Labor's reforms will boost the retirement savings of working people and improve equity in the superannuation system. According to the ASFA, nearly 90 per cent of Australian women do not have enough superannuation, and that is why this government, through its reform package, has moved to increase super from nine to 12 per cent and introduced the low-income superannuation contribution, or LISC. As outlined by the Australian Institute of Superannuation Trustees and the Women in Super advocacy group, the low-income super contribution will deliver a much-needed annual super boost of up to $500 to around 3.5 million Australian workers who earn less than $37,000 per year, many of whom are working women. There are 23,400 of these workers living in my electorate, and this will be a welcome boost to their retirement savings.

Of course, those opposite want to scrap this important reform, ripping away the extra retirement savings from the low-income workers in my electorate—and why? Because they do not support superannuation and they never have. The earliest speeches by members in this place say a lot about what they really believe. The Leader of Opposition in one of his earliest speeches to the parliament, on 25 September 1995, gave us his considered view when he said:

Compulsory superannuation is one of the biggest con jobs ever foisted by government on the Australian people. If the Prime Minister (Mr Keating) was a private businessman, chances are that he would be before the courts for false and misleading advertising. The basic objective of compulsory superannuation is that the government is taking our money now so that it does not have to pay us a pension when we retire. The government is making us worse off now so that it will be better off in the future.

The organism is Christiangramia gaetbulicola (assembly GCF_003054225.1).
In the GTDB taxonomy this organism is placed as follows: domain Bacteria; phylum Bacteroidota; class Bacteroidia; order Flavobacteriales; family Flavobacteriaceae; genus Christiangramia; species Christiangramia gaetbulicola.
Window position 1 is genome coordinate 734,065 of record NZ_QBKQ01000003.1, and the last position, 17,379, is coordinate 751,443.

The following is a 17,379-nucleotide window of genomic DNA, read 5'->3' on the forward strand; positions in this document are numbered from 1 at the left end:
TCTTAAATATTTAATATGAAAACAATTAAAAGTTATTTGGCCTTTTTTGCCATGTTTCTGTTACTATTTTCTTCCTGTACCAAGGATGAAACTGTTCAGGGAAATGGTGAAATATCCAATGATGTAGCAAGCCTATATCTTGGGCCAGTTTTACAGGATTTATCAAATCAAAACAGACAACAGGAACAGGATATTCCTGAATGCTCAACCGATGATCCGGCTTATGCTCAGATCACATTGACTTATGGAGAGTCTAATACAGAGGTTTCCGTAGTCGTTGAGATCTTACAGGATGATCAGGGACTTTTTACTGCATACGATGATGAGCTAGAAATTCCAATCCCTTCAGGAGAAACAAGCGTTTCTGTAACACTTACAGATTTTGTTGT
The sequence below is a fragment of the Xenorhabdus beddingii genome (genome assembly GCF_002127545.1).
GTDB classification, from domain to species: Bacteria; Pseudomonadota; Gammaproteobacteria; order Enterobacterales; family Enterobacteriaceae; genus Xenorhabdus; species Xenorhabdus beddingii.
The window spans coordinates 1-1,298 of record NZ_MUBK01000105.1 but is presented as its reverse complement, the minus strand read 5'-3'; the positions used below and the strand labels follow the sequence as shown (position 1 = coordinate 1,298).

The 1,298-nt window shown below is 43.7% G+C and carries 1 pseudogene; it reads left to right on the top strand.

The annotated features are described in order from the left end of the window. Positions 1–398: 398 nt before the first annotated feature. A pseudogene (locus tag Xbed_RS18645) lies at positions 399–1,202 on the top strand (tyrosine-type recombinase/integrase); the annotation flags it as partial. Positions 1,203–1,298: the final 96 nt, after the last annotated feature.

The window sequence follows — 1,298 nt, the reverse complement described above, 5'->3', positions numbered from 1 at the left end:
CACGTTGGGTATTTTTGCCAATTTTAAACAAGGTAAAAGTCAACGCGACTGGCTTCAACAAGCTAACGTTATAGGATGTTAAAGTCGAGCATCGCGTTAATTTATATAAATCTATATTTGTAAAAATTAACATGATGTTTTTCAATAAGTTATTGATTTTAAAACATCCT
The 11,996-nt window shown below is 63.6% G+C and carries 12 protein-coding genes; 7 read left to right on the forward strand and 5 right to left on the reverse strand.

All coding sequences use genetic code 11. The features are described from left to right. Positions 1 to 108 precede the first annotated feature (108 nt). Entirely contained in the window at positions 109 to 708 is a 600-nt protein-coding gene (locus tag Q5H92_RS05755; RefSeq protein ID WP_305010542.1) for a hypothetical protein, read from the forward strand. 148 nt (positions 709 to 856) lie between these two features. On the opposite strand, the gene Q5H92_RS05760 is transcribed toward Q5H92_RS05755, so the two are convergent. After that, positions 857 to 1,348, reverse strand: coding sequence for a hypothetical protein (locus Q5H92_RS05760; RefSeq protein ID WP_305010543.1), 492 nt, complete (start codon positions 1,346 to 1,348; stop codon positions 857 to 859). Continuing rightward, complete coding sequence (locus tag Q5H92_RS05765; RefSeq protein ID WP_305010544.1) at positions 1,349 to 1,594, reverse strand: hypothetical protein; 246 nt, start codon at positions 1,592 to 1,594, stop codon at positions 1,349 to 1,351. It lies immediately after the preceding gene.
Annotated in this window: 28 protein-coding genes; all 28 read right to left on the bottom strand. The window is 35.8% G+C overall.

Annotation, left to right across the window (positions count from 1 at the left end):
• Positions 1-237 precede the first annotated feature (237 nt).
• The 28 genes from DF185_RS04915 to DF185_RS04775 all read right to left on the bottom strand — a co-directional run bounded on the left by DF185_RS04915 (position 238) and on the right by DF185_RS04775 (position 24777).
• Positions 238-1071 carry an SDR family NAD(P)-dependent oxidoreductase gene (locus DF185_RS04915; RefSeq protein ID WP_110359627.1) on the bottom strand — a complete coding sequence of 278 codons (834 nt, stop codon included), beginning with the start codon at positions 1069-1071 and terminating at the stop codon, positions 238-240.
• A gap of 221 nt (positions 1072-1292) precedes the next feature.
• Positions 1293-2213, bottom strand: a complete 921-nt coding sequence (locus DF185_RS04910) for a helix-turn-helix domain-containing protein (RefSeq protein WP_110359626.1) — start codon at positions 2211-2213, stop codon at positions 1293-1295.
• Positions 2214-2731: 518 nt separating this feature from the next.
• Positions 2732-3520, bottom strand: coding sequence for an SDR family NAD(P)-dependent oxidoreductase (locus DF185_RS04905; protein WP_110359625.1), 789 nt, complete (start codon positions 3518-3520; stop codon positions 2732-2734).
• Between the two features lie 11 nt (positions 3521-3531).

To this day, throughout the parliamentary debate on these critical reforms, there has been no shortage of grossly exaggerated and just plain wrong claims by those opposite about the likely impact of the reforms on our retirement income system in Australia. I am reminded of the shadow Treasurer's response to the government's Mid-Year Economic and Fiscal Outlook last year, in which he made a number of ridiculous statements suggesting that Australians with superannuation accounts that were dormant for 12 months would have their superannuation transferred to the ATO as lost accounts. He said on 2GB on 23 October 2012:

If your kids go overseas for 12 months or you're unemployed for 12 months and you don't access your superannuation account, then it's going to the tax office.

He made the same misrepresentations again and again. The statements by the shadow Treasurer were a total fabrication and a complete misrepresentation of the government's MYEFO measure in this area. It was ridiculous for the shadow Treasurer to repeatedly misrepresent the truth of this very important government measure. The member for North Sydney forgets that lost superannuation accounts can be claimed at any time through the ATO's SuperSeeker website. Furthermore, the relatively small number of Australians who will be impacted by this change will be better off in many instances. That is because they will not have their retirement savings chewed away by the fees and costs charged by superannuation funds.